space, and lets that person go. We have lost that individual. 
We have lost that opportunity to gain whatever intelligence we 
could on this on the way, the manner these individuals came to 
the United States to help law enforcement and to secure that 
border.
    Mr. Cox. Thank you.
    Is the green light stuck on?
    Mr. Rogers. That is what I was going to tell you, the 
lights aren't working out here.
    Mr. Cox. I yield back, in that case, Mr. Chairman.
    Mr. Rogers. I will at the 5-minute point tap the gavel so 
you know time is up, and if you will wrap up your point so we 
can move back to the next Member.
    I guess we are back in order. I recognize the gentleman 
from Pennsylvania Mr. Dent.
    Mr. Dent. Thank you, Mr. Chairman, and thanks to all of you 
for your very thoughtful testimony here today. I am tempted to 
ask you who is enforcing the border between ICE and CBP, but I 
won't do that. My question though deals with this.
    Mr. Cutler, when you were talking about these bureaucratic 
borders that you have experienced, and you have cited one 
example a few moments ago with the FBI and I guess it was ICE,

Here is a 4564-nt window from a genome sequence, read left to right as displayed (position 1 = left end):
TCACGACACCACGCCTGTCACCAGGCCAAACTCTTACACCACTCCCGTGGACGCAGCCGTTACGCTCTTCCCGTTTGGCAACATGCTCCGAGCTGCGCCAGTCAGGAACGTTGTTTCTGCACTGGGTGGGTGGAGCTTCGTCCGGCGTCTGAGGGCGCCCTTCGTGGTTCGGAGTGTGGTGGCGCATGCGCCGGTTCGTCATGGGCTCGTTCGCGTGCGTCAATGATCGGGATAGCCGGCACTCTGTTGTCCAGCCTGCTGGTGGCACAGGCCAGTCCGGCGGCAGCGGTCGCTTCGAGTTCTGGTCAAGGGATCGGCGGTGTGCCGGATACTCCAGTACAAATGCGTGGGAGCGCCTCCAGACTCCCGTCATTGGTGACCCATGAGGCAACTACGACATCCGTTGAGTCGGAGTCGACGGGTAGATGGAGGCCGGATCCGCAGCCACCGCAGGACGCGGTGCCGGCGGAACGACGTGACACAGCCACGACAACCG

would you give us some more specific examples of these 
bureaucratic examples that you have been experiencing as a 
professional all these years?
    Mr. Cutler. Well, I left the agency before the merger, so I 
am relying on folks that are there. But basically the way it 
stands is that a wall has truly been erected between the people 
at CBP and the people at ICE. It used to be that as an 
immigration agent we were part of INS, and it included the 
inspectors, it included the special agents. We all worked for 
the same district Director, so we were all part of the same 
office.
    They have separate chains of command at this point, so 
everyone now has a sense of competition, this is my territory, 
you are in my domain, and I control this; and people tend to be 
very territorial. The result of that is it that becomes that 
kind of a competition for resources, for intelligence, to take 
the credit for having made the accomplishments, and we can't 
afford that if we are fighting a war on terror or if we are 
fighting a war on drugs.
    People have to cross our borders to get to the interior. It 
is a continuing flow. They don't materialize in the middle of 
the United States. If they land at an airport, they are going 
to see an inspector. If they run the border, then they have 
managed to evade the Border Patrol, or because of a lack of 
resources, the Border Patrol did what T.J. referred to, this 
catch and release program where they are so overwhelmed by the 
numbers of illegal aliens that they have to permit them to 
travel onward with the orders that they are to appear for a 
hearing. What is the rate that shows up, 10, 12 percent, if 
that many? So what we wind up doing is overburdening the 
interior because we can't deal with it at the border.
    We need to understand that this is a whole system. You 
can't address it piecemeal. It is kind of putting a watch 
together. It is great if you have all of these great 
components, but if you don't fit them into that watch case and 
screw them together so that everything measures, that watch